By Alex Newman
Picking through the wreckage of commodities markets at the end of 2018, few investors will see much hope in the debris. Recent disappointments tend to stick in the craw, after all. So even if there are some budding signs of an apparent détente between the US and China, it’s only natural that the enduring threat of a trade war between the world’s two largest economies should trump fading memories of surging demand (and metals prices) in the run-up to the northern summer.
The metallic poster-child for this slump has been copper, which is often viewed as a key barometer of global economic growth. Absent a last-minute price swing, the red metal is on course to close the year 15 per cent off its June high of $3.29 (£2.58) per pound. On its economic fundamentals, it’s a confusing situation, not least because medium-term mine supply is set to tail off, demand is expected to remain solid and London Metal Exchange stockpiles have crumbled to a five-year low.
But copper isn’t the most baffling base metal market, by a long shot. That title goes to nickel, the price of which has declined 30 per cent over the same period, despite five years of strong compound annual demand growth, a similar collapse in stockpiles (see chart) and an arguably even brighter future ahead of it than copper. After falling below $11,000 a tonne, Macquarie Wealth Management recently described nickel prices as “unsustainably low”, and in “‘bargain’ territory based on a misreading of the strong fundamentals likely for a number of years yet". The question for investors (as it always is): when will that bright future start to be reflected in prices and miners’ earnings?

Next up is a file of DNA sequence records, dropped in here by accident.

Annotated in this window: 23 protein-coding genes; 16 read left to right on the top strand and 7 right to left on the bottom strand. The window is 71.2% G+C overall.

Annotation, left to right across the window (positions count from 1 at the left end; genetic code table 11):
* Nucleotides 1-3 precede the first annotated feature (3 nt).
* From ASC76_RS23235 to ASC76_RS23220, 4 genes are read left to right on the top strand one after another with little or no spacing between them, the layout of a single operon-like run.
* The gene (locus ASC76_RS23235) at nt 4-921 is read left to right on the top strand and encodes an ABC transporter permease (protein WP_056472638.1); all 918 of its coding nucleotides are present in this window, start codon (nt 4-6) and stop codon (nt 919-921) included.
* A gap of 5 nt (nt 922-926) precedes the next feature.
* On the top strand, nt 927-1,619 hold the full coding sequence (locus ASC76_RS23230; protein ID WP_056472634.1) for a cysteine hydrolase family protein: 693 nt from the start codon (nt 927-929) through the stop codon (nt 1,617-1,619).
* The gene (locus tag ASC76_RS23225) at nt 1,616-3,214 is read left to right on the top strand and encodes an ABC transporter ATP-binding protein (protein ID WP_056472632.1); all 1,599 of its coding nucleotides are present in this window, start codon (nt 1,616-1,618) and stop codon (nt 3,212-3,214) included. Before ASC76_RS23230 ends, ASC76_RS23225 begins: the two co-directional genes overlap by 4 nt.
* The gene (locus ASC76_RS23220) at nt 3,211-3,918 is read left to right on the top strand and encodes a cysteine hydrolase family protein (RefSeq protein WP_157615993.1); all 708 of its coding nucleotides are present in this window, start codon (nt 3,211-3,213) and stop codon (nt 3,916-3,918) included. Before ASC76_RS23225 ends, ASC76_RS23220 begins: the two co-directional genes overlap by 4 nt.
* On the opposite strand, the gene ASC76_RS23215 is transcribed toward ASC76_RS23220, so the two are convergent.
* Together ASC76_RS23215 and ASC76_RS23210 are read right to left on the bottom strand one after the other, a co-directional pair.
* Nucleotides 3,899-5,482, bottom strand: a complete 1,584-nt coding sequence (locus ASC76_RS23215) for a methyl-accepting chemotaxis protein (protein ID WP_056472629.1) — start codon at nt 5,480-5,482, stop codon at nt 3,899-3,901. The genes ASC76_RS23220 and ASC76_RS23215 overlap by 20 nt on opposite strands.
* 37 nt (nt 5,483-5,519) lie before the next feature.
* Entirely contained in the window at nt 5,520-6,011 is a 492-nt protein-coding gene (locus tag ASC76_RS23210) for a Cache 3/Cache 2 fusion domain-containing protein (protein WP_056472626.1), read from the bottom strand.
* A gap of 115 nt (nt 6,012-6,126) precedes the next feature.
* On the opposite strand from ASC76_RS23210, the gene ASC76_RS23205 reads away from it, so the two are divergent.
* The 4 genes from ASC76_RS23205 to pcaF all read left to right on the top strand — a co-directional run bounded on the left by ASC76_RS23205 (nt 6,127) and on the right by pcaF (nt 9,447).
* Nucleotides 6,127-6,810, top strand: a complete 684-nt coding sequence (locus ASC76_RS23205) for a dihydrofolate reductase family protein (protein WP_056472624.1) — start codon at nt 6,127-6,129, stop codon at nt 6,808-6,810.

The next few months don’t offer a wealth of hope, even if the market may already be in a deficit. A weak stainless steel market in China remains a big challenge, as year-on-year falls in output have dissuaded steel mills from purchasing the metal – even at knock-down prices. A strong dollar, and fears about European and global economic growth have also bolstered bearish trading positions, further compounding weak prices. The wide spread in analyst forecasts (see table below) only underlines the uncertainty.
Analyst forecasts ($/t) Q4 18 Q1 19 Q2 19 Q3 19 Q4 19 Q1 20
Median 13350 13500 13653 13364 12689 12250
Mean 13416 13576 13739 13268 12834 12281
High 16500 17500 18500 15500 15000 13839
Low 11949 11622 11506 11355 11129 10754
Forward 11293 11064 11145 11223 11295 11361
Difference between median and spot 2057 2436 2508 2141 1394 889